reflection

X-Men: Curse of the Man-Thing #1 completes the development of Ted Sallis in a satisfying manner.
Writing
Pencils/Inking
Colors
Lettering

X-MEN: CURSE OF THE MAN-THING #1: Monster Matters

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X-Men: Curse of the Man-Thing #1 brings to comic stores the finale of a Marvel Comics mini-event on May 5. Writer Steve Orlando completes the arc of the titular Man-Thing with help from the X-Men. Artist Andrea Broccardo provides dynamic artwork that makes monstrous characters look heroic. Colorist Guru-eFX continues the atmospheric contrast of the settings. Finally, letterer Clayton Cowles gives impact to every decision and action.

X-Men: Curse of the Man-Thing: Embrace Your Monster!

Orlando’s focus on Man-Thing and his subconsciousness Ted Sallis comes to a resolution. After all of the self-pity in previous issues and a talk with X-Men’s Magik, it’s nice to see Ted take back control of his life. For Man-Thing and Ted, this self-acceptance comes with a bittersweet reward. While it is nice to see them exacting payback on Harrower for the first issue, it’s hard not to feel frightened by how the Man-Thing is no longer passive. With Ted driving his actions, this development is comparable to Immortal Hulk.

Art

Broccado gives X-Men: Curse of the Man-Thing character dynamics in art. Man-Thing, for example, is accompanied by Magik’s Dark Riders, mutants with monstrous appearances. Considering these monsters are attacking the conflict’s source while the regular superheroes are on cleanup, it says a lot about their narrative weight. Man-Thing, alongside these mutants, looks more heroic than the Avengers. Even if the scenes they share feature generic pin-up posing.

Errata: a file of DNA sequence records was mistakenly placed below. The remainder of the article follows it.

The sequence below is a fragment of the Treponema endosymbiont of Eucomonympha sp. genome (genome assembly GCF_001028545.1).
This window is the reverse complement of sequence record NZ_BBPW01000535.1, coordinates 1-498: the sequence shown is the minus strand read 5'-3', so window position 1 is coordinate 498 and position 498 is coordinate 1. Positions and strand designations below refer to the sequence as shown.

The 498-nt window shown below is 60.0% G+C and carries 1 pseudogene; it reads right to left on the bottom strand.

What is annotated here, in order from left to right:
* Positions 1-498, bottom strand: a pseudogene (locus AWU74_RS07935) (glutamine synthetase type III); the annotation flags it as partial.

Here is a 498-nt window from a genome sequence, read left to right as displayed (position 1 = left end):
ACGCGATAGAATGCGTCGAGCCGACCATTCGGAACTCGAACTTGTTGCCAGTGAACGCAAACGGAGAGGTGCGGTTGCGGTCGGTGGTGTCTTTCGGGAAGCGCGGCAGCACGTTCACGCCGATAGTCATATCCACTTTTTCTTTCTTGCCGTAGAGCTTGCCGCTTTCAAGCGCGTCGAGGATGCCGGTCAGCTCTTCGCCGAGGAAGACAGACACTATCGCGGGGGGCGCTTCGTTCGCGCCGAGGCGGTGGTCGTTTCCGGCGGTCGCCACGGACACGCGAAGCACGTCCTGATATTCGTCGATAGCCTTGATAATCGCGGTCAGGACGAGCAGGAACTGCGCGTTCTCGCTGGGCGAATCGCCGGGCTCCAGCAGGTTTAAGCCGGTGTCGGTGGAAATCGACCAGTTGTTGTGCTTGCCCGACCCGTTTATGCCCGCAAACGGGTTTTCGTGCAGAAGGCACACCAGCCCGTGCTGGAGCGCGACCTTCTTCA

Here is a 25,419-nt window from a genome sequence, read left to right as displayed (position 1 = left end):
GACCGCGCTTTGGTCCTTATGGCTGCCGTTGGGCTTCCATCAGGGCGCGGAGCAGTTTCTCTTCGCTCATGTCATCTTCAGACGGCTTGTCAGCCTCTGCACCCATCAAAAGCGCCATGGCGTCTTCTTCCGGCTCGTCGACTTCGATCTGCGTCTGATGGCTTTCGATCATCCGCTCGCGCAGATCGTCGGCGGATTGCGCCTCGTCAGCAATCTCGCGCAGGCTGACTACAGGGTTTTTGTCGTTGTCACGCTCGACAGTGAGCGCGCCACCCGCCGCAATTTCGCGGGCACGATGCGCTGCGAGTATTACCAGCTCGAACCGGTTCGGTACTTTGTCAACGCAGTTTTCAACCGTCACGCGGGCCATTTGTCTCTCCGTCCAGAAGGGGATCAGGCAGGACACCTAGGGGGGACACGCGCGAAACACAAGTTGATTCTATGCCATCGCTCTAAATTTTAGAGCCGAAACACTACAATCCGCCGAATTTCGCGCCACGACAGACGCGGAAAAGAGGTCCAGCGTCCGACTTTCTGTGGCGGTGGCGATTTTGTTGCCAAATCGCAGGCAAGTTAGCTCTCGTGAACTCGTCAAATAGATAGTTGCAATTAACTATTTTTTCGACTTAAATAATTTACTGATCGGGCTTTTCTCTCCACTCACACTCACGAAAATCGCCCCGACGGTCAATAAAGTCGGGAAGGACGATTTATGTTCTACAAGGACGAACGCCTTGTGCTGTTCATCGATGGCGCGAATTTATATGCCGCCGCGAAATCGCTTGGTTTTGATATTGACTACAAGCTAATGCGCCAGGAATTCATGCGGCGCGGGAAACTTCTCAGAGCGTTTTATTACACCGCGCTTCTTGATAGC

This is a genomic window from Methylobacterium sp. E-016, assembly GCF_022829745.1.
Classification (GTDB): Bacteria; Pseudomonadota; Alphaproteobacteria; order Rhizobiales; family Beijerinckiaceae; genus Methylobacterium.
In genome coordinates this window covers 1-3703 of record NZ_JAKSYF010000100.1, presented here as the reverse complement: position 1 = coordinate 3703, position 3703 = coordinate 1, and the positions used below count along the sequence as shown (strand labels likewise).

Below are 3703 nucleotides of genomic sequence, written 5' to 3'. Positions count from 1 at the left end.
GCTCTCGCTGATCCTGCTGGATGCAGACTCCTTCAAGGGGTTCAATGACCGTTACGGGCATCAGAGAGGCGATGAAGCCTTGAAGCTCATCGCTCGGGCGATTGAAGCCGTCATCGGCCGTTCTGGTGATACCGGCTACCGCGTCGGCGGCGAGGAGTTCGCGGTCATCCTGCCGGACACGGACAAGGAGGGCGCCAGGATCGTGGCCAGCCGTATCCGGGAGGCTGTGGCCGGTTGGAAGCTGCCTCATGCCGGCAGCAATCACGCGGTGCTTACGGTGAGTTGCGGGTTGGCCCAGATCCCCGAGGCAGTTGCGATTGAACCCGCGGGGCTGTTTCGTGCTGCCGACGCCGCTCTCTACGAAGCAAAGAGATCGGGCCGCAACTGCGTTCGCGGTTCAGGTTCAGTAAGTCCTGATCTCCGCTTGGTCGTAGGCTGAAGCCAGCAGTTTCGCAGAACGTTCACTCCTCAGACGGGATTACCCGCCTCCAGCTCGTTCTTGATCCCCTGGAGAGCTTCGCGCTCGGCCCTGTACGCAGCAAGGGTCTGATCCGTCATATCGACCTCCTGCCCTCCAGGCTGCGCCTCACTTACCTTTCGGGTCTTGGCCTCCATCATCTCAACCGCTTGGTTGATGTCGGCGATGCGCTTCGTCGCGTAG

X-Men: Curse of the Man-Thing imageryGuru eFX provides a dark atmosphere that looks enticing in X-Men: Curse of the Man-Thing. Everything concerning Ted Sallis takes place under a cover of darkness. It brings an air of suspenseful mystery waiting to unravel. The bright daylight that Harrower and the Marvel superheroes are under looks boring in comparison. A small glimpse into this weird and wonderful world is enough for the reader to understand Harrower’s frustrations at not reaching it, especially when she tries to force her way past an invisible wall with sound effects by Cowles.

See X-Men: Curse of the Man-Thing Through

X-Men: Curse of the Man-Thing closes out this crossover series in a satisfying manner. With Ted and his mushy alter-ego just beginning their new status quo, the readers will be eager to see more of them. Hopefully, with as much appreciation for their inner monster as they do Man-Thing.

Jake Palermohttps://gutternaut.net/
Greeting panel readers, My name is Jake but I never replace anyone or anything; I merely follow and fill in the gaps. I write stories and articles that help people piece together anything that helps them understand subjects like culture, the people who write their favorite stories, and how it affects other people.